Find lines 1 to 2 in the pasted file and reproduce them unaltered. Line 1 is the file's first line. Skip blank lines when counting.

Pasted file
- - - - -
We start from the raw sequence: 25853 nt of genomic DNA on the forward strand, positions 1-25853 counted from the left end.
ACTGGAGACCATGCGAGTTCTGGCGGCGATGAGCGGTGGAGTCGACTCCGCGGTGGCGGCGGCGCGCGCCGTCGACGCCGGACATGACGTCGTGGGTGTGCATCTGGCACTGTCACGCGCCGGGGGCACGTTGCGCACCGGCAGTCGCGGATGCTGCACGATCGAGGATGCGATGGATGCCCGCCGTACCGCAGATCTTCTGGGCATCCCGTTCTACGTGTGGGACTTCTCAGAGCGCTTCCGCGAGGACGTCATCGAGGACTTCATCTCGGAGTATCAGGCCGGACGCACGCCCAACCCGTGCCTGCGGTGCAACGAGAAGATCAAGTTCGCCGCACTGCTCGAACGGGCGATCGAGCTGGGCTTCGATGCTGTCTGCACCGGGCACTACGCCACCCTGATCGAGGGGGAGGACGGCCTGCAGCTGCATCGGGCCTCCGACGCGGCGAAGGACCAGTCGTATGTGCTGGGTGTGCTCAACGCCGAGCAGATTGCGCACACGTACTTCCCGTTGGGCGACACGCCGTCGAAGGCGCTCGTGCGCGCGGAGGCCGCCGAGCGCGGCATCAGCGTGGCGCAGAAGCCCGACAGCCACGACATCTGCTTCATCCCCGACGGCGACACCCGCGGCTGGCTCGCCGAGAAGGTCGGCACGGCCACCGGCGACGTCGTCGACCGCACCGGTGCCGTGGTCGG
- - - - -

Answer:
We start from the raw sequence: 25853 nt of genomic DNA on the forward strand, positions 1-25853 counted from the left end.
ACTGGAGACCATGCGAGTTCTGGCGGCGATGAGCGGTGGAGTCGACTCCGCGGTGGCGGCGGCGCGCGCCGTCGACGCCGGACATGACGTCGTGGGTGTGCATCTGGCACTGTCACGCGCCGGGGGCACGTTGCGCACCGGCAGTCGCGGATGCTGCACGATCGAGGATGCGATGGATGCCCGCCGTACCGCAGATCTTCTGGGCATCCCGTTCTACGTGTGGGACTTCTCAGAGCGCTTCCGCGAGGACGTCATCGAGGACTTCATCTCGGAGTATCAGGCCGGACGCACGCCCAACCCGTGCCTGCGGTGCAACGAGAAGATCAAGTTCGCCGCACTGCTCGAACGGGCGATCGAGCTGGGCTTCGATGCTGTCTGCACCGGGCACTACGCCACCCTGATCGAGGGGGAGGACGGCCTGCAGCTGCATCGGGCCTCCGACGCGGCGAAGGACCAGTCGTATGTGCTGGGTGTGCTCAACGCCGAGCAGATTGCGCACACGTACTTCCCGTTGGGCGACACGCCGTCGAAGGCGCTCGTGCGCGCGGAGGCCGCCGAGCGCGGCATCAGCGTGGCGCAGAAGCCCGACAGCCACGACATCTGCTTCATCCCCGACGGCGACACCCGCGGCTGGCTCGCCGAGAAGGTCGGCACGGCCACCGGCGACGTCGTCGACCGCACCGGTGCCGTGGTCGG